"We're prepared to negotiate over everything," Stern said. "We're looking forward to it."

Both sides acknowledge that progress has been made, but it'll only get rougher now that the end is, for the first time, in sight.

"It's a tough process," said Derek Fisher, president of the NBAPA. "As we move through and try to close the gap in as many places as we can, it gets tougher towards the end."

Thomas becoming one of the NBA's best in the fourth quarter

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Thomas becoming one of the NBA's best in the fourth quarter

Isaiah Thomas has established himself as one of the NBA’s top players in the fourth quarter of games this season.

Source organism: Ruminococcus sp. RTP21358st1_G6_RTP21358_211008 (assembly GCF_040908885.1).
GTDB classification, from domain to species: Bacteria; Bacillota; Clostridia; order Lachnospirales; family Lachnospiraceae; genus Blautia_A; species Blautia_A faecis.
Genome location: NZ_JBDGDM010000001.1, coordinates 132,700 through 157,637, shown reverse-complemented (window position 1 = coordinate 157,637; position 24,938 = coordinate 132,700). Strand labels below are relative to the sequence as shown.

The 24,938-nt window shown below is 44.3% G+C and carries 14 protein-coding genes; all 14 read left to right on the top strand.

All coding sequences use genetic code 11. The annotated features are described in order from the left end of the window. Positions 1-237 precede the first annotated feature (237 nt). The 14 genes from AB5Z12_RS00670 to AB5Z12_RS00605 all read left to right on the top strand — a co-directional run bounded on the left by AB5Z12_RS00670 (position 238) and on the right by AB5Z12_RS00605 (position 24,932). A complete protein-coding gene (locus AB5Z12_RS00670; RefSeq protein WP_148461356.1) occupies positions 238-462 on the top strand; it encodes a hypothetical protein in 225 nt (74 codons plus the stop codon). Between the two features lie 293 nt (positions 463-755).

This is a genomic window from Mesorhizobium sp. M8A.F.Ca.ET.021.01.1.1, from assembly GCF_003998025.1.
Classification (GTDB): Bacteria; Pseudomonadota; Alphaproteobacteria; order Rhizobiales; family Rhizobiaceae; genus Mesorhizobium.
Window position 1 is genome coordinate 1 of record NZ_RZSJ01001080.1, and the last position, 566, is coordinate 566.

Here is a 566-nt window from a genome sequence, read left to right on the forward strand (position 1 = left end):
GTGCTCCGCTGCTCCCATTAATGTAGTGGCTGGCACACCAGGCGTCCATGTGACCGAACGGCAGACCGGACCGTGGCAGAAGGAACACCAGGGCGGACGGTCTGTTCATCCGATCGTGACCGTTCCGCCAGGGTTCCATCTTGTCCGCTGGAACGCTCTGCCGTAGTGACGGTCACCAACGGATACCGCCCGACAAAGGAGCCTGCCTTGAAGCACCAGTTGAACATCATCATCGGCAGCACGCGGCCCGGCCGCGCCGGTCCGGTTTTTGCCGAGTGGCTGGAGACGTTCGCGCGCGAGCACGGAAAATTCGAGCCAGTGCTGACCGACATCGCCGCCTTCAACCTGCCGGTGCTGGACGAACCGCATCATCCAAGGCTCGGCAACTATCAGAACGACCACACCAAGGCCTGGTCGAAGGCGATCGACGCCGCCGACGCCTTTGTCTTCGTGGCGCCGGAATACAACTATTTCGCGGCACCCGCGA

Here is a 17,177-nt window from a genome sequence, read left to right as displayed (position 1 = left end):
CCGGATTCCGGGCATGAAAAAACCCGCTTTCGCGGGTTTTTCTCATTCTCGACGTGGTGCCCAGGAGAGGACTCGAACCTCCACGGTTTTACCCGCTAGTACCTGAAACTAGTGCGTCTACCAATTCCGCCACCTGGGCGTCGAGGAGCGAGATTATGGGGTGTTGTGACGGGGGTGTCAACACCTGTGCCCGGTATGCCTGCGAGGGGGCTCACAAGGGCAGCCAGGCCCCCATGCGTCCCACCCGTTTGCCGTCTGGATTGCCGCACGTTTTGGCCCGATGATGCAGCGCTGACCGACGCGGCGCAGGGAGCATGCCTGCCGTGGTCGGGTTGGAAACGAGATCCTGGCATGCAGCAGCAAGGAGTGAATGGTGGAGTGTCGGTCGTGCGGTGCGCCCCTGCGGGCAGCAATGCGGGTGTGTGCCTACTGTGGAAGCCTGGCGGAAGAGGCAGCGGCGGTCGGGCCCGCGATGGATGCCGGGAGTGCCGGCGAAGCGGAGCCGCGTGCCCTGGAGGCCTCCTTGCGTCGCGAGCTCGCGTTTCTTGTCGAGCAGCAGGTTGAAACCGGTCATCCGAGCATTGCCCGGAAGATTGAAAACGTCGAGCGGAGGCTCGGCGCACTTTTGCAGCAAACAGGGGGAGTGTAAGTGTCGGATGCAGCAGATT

“I’d rather play that than any other quarter,” Thomas said.

But there will be times when the game’s flow or head coach Brad Stevens’ gut will tell him to go in a different direction with Thomas’ minutes which is something the two have had conversations about which has helped eliminate any confusion or misunderstandings.

“We’ve had player-coach talks, how he feels and how I feel,” Thomas said. “That’s the relationship we have. We changed it up a little bit (in the win over Sacramento) and I’m just happy we got the win.”

In that game, Thomas was replaced by Terry Rozier with 3:20 to play in the quarter and Boston trailing 66-63. He returned to the floor at the 8:31 mark and the Celtics were down 76-74.